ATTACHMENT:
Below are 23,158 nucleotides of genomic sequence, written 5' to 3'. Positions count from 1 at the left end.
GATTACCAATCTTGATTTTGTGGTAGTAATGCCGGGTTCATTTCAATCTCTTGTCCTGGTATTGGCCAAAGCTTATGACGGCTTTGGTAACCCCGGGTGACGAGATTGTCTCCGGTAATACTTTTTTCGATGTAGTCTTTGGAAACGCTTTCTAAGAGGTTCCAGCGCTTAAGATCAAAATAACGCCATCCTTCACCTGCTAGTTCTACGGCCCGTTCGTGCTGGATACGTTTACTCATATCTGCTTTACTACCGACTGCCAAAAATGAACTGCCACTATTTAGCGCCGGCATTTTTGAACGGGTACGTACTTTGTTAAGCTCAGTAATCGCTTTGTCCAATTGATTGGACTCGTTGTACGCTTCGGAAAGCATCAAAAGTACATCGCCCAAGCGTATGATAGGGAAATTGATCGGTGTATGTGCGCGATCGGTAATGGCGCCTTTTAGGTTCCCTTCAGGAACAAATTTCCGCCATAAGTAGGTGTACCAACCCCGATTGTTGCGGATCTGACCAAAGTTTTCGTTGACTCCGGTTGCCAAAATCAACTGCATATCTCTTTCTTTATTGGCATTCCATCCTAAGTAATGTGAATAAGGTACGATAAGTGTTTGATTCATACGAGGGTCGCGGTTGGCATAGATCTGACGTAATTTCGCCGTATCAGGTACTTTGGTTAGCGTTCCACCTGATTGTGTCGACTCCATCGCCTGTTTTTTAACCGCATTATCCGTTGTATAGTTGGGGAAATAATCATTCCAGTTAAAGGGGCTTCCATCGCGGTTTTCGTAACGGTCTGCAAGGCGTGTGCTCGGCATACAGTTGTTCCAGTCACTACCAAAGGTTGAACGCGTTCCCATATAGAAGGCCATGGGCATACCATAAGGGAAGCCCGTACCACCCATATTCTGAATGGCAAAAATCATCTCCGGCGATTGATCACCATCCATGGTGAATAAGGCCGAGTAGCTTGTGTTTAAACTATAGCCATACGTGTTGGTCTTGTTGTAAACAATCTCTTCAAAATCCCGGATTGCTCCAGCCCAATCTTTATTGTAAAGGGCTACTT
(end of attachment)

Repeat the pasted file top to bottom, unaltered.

Below are 23,158 nucleotides of genomic sequence, written 5' to 3'. Positions count from 1 at the left end.
GATTACCAATCTTGATTTTGTGGTAGTAATGCCGGGTTCATTTCAATCTCTTGTCCTGGTATTGGCCAAAGCTTATGACGGCTTTGGTAACCCCGGGTGACGAGATTGTCTCCGGTAATACTTTTTTCGATGTAGTCTTTGGAAACGCTTTCTAAGAGGTTCCAGCGCTTAAGATCAAAATAACGCCATCCTTCACCTGCTAGTTCTACGGCCCGTTCGTGCTGGATACGTTTACTCATATCTGCTTTACTACCGACTGCCAAAAATGAACTGCCACTATTTAGCGCCGGCATTTTTGAACGGGTACGTACTTTGTTAAGCTCAGTAATCGCTTTGTCCAATTGATTGGACTCGTTGTACGCTTCGGAAAGCATCAAAAGTACATCGCCCAAGCGTATGATAGGGAAATTGATCGGTGTATGTGCGCGATCGGTAATGGCGCCTTTTAGGTTCCCTTCAGGAACAAATTTCCGCCATAAGTAGGTGTACCAACCCCGATTGTTGCGGATCTGACCAAAGTTTTCGTTGACTCCGGTTGCCAAAATCAACTGCATATCTCTTTCTTTATTGGCATTCCATCCTAAGTAATGTGAATAAGGTACGATAAGTGTTTGATTCATACGAGGGTCGCGGTTGGCATAGATCTGACGTAATTTCGCCGTATCAGGTACTTTGGTTAGCGTTCCACCTGATTGTGTCGACTCCATCGCCTGTTTTTTAACCGCATTATCCGTTGTATAGTTGGGGAAATAATCATTCCAGTTAAAGGGGCTTCCATCGCGGTTTTCGTAACGGTCTGCAAGGCGTGTGCTCGGCATACAGTTGTTCCAGTCACTACCAAAGGTTGAACGCGTTCCCATATAGAAGGCCATGGGCATACCATAAGGGAAGCCCGTACCACCCATATTCTGAATGGCAAAAATCATCTCCGGCGATTGATCACCATCCATGGTGAATAAGGCCGAGTAGCTTGTGTTTAAACTATAGCCATACGTGTTGGTCTTGTTGTAAACAATCTCTTCAAAATCCCGGATTGCTCCAGCCCAATCTTTATTGTAAAGGGCTACTT